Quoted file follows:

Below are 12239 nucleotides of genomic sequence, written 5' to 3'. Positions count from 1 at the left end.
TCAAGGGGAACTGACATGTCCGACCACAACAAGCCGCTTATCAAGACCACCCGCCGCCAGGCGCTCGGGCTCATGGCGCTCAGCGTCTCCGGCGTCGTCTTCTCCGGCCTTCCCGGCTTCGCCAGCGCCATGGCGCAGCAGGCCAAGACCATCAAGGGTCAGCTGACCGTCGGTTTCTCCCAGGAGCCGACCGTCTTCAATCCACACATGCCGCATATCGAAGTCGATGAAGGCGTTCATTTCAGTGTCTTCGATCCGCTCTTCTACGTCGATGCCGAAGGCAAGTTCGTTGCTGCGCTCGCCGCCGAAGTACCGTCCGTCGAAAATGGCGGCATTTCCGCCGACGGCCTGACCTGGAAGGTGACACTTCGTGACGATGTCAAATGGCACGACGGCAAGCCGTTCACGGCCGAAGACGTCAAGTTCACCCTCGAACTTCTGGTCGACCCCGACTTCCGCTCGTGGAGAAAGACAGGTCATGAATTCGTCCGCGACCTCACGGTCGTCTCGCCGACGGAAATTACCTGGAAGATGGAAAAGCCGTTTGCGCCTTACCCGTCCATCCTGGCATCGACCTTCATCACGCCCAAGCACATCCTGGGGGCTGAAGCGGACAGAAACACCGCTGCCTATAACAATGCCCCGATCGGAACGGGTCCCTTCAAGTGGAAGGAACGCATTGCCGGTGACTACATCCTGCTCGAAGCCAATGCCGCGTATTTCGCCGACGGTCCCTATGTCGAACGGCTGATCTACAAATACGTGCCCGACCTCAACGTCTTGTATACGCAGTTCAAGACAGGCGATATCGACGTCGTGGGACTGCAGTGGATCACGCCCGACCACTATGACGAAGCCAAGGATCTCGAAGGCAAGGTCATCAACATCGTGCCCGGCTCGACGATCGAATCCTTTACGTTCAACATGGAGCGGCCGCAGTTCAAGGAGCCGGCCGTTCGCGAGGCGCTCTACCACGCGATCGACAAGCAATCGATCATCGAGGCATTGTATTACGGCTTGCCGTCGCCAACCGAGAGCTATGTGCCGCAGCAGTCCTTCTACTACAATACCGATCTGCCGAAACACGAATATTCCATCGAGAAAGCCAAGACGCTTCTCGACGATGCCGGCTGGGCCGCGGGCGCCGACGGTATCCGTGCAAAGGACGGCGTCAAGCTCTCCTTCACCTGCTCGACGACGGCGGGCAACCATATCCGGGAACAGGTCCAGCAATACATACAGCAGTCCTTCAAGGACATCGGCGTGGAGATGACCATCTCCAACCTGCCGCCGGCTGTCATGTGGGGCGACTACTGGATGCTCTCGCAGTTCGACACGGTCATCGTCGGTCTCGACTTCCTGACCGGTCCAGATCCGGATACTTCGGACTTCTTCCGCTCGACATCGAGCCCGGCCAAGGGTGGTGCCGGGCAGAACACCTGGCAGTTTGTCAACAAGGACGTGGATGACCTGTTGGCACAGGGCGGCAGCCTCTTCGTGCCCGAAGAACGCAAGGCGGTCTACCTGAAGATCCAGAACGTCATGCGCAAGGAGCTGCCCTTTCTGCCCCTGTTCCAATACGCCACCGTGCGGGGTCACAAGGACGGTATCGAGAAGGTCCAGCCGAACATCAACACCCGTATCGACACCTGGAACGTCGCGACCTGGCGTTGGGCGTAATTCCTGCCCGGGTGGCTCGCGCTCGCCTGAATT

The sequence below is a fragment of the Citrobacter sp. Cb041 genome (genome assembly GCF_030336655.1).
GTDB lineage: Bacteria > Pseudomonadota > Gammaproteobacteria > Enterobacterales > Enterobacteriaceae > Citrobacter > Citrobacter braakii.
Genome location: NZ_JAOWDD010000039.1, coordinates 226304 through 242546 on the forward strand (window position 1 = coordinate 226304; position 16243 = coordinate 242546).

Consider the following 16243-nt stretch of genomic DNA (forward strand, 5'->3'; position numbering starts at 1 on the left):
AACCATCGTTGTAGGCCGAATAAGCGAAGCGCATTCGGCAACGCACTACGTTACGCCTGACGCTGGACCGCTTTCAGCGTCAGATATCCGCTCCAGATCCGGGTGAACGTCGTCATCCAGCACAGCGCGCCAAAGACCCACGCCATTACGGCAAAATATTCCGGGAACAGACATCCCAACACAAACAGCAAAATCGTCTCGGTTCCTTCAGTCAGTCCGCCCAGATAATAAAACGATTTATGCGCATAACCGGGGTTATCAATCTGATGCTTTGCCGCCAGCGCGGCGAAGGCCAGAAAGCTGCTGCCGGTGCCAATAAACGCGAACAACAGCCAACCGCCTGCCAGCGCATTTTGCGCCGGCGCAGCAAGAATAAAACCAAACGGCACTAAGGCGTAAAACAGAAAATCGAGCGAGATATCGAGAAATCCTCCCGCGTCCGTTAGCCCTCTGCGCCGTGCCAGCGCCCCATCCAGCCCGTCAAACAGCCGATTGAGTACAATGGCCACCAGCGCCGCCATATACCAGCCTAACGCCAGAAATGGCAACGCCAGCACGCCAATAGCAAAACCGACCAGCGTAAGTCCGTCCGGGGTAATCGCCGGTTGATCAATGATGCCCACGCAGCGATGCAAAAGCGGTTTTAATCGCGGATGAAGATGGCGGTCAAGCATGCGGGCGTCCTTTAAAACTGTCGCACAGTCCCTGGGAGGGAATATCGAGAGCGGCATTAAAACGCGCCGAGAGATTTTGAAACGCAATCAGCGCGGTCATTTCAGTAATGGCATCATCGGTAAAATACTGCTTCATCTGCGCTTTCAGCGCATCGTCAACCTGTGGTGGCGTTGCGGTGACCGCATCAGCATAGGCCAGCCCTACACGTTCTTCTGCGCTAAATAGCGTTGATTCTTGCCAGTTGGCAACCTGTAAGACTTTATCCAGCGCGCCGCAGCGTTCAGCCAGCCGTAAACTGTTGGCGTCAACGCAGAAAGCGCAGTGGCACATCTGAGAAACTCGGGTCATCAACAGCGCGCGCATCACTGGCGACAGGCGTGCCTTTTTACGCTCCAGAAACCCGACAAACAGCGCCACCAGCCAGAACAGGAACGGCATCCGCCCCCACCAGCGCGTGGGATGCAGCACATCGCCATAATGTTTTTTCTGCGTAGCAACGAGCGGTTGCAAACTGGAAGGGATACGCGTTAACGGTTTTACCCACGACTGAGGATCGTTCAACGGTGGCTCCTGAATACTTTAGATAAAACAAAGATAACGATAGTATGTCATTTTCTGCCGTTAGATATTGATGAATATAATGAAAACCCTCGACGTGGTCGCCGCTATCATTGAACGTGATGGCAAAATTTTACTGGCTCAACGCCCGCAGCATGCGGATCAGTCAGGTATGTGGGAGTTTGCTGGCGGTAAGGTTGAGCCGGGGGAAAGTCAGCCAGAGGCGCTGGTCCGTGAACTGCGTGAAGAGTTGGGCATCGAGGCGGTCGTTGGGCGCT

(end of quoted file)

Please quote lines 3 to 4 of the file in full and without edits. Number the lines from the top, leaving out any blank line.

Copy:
The sequence below is a fragment of the Citrobacter sp. Cb041 genome (genome assembly GCF_030336655.1).
GTDB lineage: Bacteria > Pseudomonadota > Gammaproteobacteria > Enterobacterales > Enterobacteriaceae > Citrobacter > Citrobacter braakii.